On the 75th anniversary of the atomic bomb being dropped on Hiroshima, a new photobook is being released by a university student and professor. What’s unique about the photographs is that they have been colorized and brought to life as if just taken the other day. Memories, imagination and technology worked hand-in-hand in the colorization process, which combined interviews with those seen in the pictures, people who remembered what was depicted in the pictures, and artificial intelligence. The team that worked on the book called the process “unfreezing memories.”
A pre and post-colorization of a photo taken on Aug. 9, 1936, 9 years before the atomic bomb exploded, on the grounds of Jisenji temple where the Hiroshima Peace Memorial Park now stands. A girl wearing a dress has a big grin on her face. On a bench, a woman sleeps with her head on her arm.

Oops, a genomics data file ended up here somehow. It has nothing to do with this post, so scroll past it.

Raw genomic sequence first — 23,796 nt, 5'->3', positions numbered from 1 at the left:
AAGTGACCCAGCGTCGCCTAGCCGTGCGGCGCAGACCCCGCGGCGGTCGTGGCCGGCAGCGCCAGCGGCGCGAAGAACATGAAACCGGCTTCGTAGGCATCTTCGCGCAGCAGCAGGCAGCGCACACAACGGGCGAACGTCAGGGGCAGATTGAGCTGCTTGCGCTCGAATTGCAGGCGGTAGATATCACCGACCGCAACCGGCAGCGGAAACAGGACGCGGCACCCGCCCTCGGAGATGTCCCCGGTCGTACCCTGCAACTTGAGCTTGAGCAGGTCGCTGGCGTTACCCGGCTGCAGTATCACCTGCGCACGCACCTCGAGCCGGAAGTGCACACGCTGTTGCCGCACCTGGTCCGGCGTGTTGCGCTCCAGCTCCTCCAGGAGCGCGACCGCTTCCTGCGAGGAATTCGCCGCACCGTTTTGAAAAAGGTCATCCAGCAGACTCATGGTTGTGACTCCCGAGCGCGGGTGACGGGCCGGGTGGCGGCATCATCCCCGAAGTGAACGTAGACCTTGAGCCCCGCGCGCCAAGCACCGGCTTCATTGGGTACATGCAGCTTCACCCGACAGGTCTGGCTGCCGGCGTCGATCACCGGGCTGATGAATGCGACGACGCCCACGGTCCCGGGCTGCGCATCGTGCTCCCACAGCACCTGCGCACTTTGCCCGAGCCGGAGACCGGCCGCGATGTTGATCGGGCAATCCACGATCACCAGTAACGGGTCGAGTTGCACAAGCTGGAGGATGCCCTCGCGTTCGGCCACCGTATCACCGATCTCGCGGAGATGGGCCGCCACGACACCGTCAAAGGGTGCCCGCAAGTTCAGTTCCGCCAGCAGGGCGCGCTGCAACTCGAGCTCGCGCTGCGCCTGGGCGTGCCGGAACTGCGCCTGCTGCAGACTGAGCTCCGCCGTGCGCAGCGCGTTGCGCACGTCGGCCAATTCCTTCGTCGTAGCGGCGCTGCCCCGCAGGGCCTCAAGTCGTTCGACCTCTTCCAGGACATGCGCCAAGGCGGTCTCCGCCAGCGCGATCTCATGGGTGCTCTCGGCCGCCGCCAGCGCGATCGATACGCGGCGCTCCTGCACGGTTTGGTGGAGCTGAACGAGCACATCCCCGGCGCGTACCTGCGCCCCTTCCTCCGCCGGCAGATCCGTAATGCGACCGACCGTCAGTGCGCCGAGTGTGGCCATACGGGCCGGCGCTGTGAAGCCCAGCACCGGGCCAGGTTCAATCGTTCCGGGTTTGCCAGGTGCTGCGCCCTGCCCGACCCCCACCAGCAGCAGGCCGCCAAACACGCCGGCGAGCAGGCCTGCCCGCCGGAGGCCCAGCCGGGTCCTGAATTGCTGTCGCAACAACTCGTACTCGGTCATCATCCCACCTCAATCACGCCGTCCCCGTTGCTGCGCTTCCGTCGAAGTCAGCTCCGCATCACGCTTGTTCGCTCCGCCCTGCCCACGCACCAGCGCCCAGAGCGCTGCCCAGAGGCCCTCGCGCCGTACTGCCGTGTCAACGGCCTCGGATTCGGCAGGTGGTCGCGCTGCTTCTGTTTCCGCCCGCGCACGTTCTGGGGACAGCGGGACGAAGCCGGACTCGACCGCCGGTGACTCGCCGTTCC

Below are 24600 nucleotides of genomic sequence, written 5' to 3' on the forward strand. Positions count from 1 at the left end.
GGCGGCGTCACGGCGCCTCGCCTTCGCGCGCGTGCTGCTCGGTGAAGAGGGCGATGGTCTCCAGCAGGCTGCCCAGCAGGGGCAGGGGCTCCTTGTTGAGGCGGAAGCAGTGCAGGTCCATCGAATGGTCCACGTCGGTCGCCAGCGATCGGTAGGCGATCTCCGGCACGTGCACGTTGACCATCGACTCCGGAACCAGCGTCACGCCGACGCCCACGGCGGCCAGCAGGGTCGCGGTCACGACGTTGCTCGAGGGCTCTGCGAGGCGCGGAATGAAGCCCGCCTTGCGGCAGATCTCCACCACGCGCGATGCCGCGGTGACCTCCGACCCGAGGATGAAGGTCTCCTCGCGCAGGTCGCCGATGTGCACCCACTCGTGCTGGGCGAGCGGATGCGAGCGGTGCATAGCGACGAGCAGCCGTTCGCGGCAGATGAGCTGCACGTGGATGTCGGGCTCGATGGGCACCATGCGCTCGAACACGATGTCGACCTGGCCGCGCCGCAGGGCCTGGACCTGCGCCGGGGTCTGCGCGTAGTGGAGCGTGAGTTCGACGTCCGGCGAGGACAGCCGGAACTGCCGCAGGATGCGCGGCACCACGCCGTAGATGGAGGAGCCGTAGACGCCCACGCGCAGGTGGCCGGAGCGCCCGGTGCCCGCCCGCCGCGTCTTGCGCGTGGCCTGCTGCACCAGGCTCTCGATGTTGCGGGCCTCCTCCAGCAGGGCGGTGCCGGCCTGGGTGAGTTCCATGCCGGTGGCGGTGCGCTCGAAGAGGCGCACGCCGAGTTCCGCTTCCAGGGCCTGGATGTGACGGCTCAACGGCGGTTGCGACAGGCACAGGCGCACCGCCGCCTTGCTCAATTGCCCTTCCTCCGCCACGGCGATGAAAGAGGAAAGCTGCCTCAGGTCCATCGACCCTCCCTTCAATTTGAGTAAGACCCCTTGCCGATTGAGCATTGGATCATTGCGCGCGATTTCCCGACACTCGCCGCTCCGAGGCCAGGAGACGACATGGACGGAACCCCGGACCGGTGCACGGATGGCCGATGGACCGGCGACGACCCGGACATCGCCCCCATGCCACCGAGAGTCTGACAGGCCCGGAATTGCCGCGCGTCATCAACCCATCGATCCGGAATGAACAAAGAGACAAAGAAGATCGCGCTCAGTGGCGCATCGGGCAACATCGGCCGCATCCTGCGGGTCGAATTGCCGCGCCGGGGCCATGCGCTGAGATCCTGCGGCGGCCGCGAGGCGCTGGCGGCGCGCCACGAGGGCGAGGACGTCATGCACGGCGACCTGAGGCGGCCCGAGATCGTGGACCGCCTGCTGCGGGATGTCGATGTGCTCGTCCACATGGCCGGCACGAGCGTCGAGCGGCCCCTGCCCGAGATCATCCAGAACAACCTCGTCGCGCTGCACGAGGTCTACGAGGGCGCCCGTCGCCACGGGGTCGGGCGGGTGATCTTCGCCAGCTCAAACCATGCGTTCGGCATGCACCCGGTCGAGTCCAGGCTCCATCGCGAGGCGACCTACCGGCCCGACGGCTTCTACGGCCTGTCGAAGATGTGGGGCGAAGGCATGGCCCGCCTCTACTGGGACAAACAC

The 355-page book of pictures were taken in Hiroshima and other cities during the period before, during and after World War II. The project was spearheaded by university student Anju Niwata, who was 18 when she first obtained the photo above of the little girl on the temple grounds. This set her on a path of colorizing photos through interviews, memories and even combing the internet to find clothing trends to identify color possibilities for clothing. She worked with professor Hidenori Watanabe of the University of Tokyo, who had led similar projects and was familiar with the AI-colorization process.
Black and white photos have a way of disconnecting us from the past, as if there’s was some wall of history between when photos were black and white and when they were color. Adding color makes that wall disappear. “I realized there was a normal life back then, no different from ours today,” says Niwata.
The book is available on Amazon JP for 1650 yen.